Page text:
Semantic meaning is everywhere
I was reviewing a new canonical (not master, please) slide deck.
I had all my usual comments –
- Make the font bigger
- Please put a Twitter handle on every slide
- Code is hard to read, more contrast
- Yes, the font should be even bigger
- Look, put the slide on your monitor and then stand on the other side of your kitchen. Is it big enough? I didn’t think so.
I realized a conflict that I’ve been having with designers for a while now, and I thought I’d share it with you. It’s not the designer’s fault, to be clear — I have been stating my needs poorly.
Designers (appear to) think: Ah! We will have a variety of 8 backgrounds, and then I will use those backgrounds and make some slides from them, and people will copy the whole slide and thus they will get the positioning and font and color and everything right, they just have to replace the text and image, easy-peasy! And thus they name the slide layouts things like “stars” and “blue 2”. And the slide layout for “blue 2” maybe gets used as the background for a code sample page, and a heading page, etc.
What I want: I am either creating a new slide deck, or updating an existing one so it looks right. I have applied the corporate theme. Now I will get going. First, a title slide!
1) Add new slide
2) Search for slide layout named “title”
3) Find slide layout named… “stars”
4) Sigh heavily, go open another tab? Window? Which contains an existing deck of the right style and era, one hopes. Copy title slide. Change text. Change speaker notes. etc.
What if, at step 2, I actually found a layout with a semantically meaningful name, like “Title”? And what if there were others like “Section heading” and “Quote page light” and “Summary slide”? And what if each of those layouts already had the text positioned in the spiffy designed way as intended? Then I could just, y’know, put headings in, and then go back and put in images and speaker notes.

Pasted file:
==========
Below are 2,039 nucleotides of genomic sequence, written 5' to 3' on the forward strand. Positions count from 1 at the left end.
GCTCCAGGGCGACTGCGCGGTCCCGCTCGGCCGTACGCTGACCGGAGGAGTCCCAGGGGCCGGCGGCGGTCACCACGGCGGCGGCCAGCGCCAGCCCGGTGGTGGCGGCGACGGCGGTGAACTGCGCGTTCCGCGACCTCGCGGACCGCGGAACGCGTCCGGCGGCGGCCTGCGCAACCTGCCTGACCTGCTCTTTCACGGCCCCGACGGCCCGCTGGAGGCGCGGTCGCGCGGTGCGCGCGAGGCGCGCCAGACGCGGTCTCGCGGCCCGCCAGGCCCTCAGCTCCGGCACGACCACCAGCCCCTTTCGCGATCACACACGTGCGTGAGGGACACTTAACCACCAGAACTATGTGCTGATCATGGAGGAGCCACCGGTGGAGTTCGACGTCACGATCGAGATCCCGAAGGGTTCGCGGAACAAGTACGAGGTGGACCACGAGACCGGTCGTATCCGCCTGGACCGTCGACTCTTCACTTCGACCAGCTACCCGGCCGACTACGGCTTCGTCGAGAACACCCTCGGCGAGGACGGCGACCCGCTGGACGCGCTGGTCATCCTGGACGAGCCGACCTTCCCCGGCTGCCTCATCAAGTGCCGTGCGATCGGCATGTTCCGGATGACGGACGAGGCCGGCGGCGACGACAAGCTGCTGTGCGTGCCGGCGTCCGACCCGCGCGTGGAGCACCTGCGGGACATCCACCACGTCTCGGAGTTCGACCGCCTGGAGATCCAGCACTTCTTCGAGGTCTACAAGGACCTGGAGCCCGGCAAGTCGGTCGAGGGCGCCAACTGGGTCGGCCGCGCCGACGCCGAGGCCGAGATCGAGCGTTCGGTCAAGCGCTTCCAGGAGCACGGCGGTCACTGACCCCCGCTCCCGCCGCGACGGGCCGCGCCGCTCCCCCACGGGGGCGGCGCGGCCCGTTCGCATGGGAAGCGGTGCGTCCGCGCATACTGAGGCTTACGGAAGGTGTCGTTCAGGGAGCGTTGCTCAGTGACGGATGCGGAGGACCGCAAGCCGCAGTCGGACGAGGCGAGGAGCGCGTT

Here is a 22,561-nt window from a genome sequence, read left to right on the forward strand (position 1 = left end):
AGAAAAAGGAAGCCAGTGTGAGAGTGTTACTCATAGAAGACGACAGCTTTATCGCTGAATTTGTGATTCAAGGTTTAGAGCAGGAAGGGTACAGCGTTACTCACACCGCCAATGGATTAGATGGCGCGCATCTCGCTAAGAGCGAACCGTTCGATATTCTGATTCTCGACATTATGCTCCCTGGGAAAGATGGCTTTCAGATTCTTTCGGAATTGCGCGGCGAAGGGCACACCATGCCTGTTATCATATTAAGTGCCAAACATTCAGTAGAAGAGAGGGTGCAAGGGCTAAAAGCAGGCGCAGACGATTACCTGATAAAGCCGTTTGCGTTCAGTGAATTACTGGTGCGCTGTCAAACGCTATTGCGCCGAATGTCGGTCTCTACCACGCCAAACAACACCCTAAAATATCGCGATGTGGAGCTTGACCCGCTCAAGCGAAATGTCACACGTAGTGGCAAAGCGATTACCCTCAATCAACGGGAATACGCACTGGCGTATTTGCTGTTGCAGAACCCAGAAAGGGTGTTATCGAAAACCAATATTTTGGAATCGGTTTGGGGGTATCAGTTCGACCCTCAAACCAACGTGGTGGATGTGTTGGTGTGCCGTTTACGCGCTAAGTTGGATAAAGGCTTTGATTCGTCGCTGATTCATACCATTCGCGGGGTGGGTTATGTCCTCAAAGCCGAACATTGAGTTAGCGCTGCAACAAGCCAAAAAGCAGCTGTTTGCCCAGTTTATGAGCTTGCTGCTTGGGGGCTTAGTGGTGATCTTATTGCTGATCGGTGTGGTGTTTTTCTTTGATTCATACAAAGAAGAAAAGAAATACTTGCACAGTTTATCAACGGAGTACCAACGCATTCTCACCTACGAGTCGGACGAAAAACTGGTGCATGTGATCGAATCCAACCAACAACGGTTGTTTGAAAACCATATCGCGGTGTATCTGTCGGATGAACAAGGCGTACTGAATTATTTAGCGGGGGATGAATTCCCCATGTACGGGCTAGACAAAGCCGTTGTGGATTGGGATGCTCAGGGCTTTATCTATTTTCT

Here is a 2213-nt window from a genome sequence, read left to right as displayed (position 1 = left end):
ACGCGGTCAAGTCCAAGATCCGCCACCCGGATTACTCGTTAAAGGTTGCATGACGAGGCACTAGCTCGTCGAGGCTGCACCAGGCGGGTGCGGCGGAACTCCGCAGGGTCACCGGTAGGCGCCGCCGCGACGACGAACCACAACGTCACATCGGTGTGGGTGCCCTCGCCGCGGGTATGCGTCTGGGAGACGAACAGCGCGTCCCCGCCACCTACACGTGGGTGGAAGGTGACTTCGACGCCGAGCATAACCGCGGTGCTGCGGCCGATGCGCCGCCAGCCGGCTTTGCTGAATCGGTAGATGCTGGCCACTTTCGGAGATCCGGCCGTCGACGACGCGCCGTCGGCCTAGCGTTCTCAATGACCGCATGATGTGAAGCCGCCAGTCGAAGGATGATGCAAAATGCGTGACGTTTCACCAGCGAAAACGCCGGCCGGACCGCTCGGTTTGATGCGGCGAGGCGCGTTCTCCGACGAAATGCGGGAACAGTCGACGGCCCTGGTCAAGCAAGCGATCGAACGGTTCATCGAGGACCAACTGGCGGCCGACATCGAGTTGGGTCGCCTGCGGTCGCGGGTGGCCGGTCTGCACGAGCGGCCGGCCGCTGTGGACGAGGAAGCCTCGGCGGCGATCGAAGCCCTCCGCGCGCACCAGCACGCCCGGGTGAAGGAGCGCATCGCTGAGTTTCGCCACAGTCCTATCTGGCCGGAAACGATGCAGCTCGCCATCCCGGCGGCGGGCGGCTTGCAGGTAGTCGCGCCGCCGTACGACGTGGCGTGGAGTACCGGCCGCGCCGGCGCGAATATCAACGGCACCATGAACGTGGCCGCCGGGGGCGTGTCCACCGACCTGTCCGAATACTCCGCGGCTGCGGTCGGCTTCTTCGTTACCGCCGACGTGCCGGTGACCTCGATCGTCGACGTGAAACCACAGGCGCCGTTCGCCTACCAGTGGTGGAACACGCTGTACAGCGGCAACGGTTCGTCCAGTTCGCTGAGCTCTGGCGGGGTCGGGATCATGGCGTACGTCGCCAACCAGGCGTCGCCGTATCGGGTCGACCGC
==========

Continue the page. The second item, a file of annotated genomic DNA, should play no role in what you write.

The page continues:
AND (here’s where we get into really USEFUL semantics), what if… what IF those layout slide names were meaningful and persistent, and even if there was a massive rebrand, I could just apply the new corporate theme, and every slide changed how it looked but not what content it held? What if we decouple presentation and meaning? It’s almost 5 on a Friday, and I’m a little punchy, so I sound sarcastic, but I’m serious.
Unlinking presentation and meaning is at the heart of semantic work — I don’t care what your HTML H1 renders as on your page, I care that if we take the same content and render it on a different page, the meaning, the significance is not lost. Yours may be purple and flashing. Mine may be rendered by the voice of Idris Elba talking louder than usual, it doesn’t matter, because we are using meta-information to indicate what the significance of the content is.
The thing is, Google Slides, and I think PowerPoint and Keynote already have this concept. When you use a standard template, you get Title and Section Header and Main Point slide layouts. It’s just that something gets lost in translation when designers are optimizing for reusability or efficiency or something. Even SlidesCarnival, which I wholeheartedly recommend, is creating a bunch of different slide styles that aren’t layouts. So if you used their “Big Concept” slide, it might look like either of these, but it might also look funny because there isn’t a “Big Concept” style, it’s an overlay on the “Blank – Clouds Only” or “Blank Color” layouts. And so if I wanted to switch from one style to another, something would break, because there isn’t a “Blank – Clouds Only” style in the one that’s all in orange and red and peach.
There’s a whole subgenre of slide tools like reveal.js and deckset that allow you to do this with markdown. I admire that, and wish them luck. It’s not quite what I’m after.
In conclusion, it’s worth asking yourself whether your re-use pattern is about how something looks or how it is used.
I leave you with the best slide I have ever created, because it’s pretty.
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